Many people already have said they will quit hunting deer. A survey of hunters in Wisconsin found that almost half had concerns about eating wild venison and 36 percent said they probably would not hunt this fall. The World Health Organization has recommended against eating venison from infected deer. Almost all of the southern Wisconsin landowners who participated in the collection of deer for testing in May discarded the venison rather than taking it home to eat.

The devastation caused by deer is described in an article in the March issue of Audubon, the magazine of the Audubon Society. The headline reads, "Wanted: More hunters. The U.S. whitetail population is out of control. Not only are deer starving by the thousands, they're laying waste to entire ecosystems. There is only one solution." That solution is hunting, according to Ted Williams, author of the article and Audubon's editor-at-large.

Williams cites the many efforts of deer control via so-called non-lethal methods and notes that none has ever worked. And to the readers of Audubon, most of which are birders, he describes the devastation caused by deer overpopulation.

"In a 10-year experiment, the U.S. Forest Service found that at more than 20 deer per square mile you lose your eastern wood pewees, indigo buntings, least flycatchers, yellow-billed cuckoos and cerulean warblers," he writes. "At 38 deer per square mile, you lose eastern phoebes and even robins. Ground nesters like ovenbirds, grouse, woodcock, whippoorwills and wild turkeys can nest in ferns, which deer scorn, but these birds, too, are vastly reduced, because they need thick cover."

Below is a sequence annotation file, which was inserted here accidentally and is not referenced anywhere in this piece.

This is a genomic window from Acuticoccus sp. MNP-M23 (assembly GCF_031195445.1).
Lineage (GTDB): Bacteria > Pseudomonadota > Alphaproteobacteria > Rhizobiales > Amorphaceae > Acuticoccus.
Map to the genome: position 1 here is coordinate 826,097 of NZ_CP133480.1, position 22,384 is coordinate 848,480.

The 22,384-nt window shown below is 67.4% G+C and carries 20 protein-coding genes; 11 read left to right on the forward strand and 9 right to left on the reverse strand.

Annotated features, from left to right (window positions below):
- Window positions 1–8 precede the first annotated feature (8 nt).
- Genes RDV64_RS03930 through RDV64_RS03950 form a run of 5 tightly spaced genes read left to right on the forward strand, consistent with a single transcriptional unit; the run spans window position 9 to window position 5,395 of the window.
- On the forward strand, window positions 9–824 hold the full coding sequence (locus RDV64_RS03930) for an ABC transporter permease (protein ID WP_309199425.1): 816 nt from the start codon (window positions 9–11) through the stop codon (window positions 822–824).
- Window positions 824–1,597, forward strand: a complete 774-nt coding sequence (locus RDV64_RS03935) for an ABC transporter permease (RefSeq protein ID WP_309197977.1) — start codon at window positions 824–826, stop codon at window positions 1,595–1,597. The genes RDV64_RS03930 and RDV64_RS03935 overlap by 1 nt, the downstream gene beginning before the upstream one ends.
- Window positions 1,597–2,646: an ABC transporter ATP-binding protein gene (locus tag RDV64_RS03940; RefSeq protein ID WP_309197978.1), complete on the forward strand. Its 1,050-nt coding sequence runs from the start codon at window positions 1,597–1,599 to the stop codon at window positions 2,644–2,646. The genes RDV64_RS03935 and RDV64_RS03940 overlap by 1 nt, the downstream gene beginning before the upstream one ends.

In a similar article in the Atlanta Constitution, Williams called deer "the most dangerous and destructive wild animal in America."

"White-tailed deer kill, maim and sicken thousands of people each year. In Pennsylvania, one of the few states keeping tabs, deer annually destroy $70 million worth of crops and $75 million worth of trees, and about 40,000 of them collide with motor vehicles, doing $80 million worth of damage. They wipe out wildflowers, mid-level plant communities, shrub-nesting birds."

The toll of deer-auto collisions in Pennsylvania is similar to that in many states, including Missouri and Illinois. On average, more than 29,000 human injuries and 211 deaths occur nationally due to deer-vehicle collisions. Deer also are a major source of Lyme disease.

Another fallout if large numbers of people quit hunting deer is the cost to state wildlife agencies. Sale of deer tags brings about $11 million a year to the Missouri Department of Conservation. In most states, deer tags are the largest single source of funding for fish and game agencies.

And there will be a huge impact on businesses that are based on deer hunting. The U.S. Fish and Wildlife Service in 1996 estimated that 312,000 jobs are impacted by deer hunting and that each year the national economic impact of big-game hunting, mostly for deer, is $27.8 billion.

Ollie Torgerson, chief of wildlife of the Missouri Department of Conservation, said this worry has been dragging on him for the two years since the CWD threat arose. "CWD is the biggest thing ever to come along for us," he said. "But it may be that the fear of CWD will be far more damaging than the disease itself if that fear causes people to quit hunting."